Often now it seems the sadness only pushes deeper beneath my ribs and rests their silently until I’m too happy or content. Against my best effort, sad always creeps in.
I want desperately to be happy. I also desperately want to take this away from her. I’ve thought plenty of times that if I could just switch places with her, I would. I would gladly take the cancer from her body and sit their peacefully as they pump poison into my body to fight the mutating cells. I think that’s the biggest problem, I cannot fix this.
Perhaps that is one of my greatest lessons to be learned.
I’ve avoided being cliche for fear of no one responding to these tokens of wisdom. I guess that’s a little silly though, and those things we deem “cliche” perhaps shouldn’t be called that at all.
So here it is, my cliche. Life is too short to take for granted, and the people you love today need to hear that you love them. It shouldn’t take an awful moment such as this to be our reminder to call our loved ones simply to say hi. I suppose that’s the role a cliche plays. It’s so right, yet it takes being stopped in our tracks to even pay them any attention.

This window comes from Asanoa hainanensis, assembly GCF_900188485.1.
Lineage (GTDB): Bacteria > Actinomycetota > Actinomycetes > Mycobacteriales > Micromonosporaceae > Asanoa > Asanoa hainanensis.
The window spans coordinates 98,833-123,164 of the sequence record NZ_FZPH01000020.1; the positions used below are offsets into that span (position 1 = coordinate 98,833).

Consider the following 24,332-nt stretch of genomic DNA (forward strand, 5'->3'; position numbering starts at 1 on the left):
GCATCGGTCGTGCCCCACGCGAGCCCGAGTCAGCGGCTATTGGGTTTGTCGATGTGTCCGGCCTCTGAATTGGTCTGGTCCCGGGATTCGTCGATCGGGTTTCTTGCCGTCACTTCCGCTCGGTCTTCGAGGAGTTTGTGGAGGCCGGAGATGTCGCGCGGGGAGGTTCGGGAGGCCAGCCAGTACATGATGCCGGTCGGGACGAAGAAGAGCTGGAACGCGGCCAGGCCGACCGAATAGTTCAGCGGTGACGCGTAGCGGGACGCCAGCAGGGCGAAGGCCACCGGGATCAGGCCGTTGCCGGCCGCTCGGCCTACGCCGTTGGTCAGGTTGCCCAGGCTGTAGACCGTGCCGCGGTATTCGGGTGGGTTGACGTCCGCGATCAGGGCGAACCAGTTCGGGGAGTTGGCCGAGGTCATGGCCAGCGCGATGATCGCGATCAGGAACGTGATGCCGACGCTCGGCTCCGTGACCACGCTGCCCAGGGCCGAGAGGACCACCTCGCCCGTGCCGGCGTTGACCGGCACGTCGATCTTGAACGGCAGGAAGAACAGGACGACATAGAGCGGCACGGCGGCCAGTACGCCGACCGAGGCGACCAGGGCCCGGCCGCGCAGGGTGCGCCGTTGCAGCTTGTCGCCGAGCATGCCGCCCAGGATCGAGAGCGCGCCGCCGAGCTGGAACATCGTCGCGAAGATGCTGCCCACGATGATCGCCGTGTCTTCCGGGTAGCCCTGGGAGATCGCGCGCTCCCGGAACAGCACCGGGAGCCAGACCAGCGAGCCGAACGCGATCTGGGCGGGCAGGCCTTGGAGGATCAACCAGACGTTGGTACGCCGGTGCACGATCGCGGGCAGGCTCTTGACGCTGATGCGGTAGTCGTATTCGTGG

I have always been close to my mom, and even consider her my best friend. Since moving away from home I’ve called her every single day, a couple times a day. When mom got sick I didn’t have that moment of regret, but I can’t say that many others didn’t and it has been such a painful moment to watch play out again, and again. The ripple effect that moms diagnosis has had on other people has stretched beyond what I could have ever imagined.
I can only imagine now how much heavier my pain would feel had I not had such a strong connection with my mother already. I will always carry this lesson close to my heart for it is a profound one.
I know I will one day be happy, and the sadness won’t be threatening to creep in all the time. I also know that time does heal all wounds and eventually “sad” won’t be how I feel every day. I know that eventually I will move past this pain, and there I will meet happiness. I do understand however that sometimes our greatest lessons are learned from fear, and taught through pain.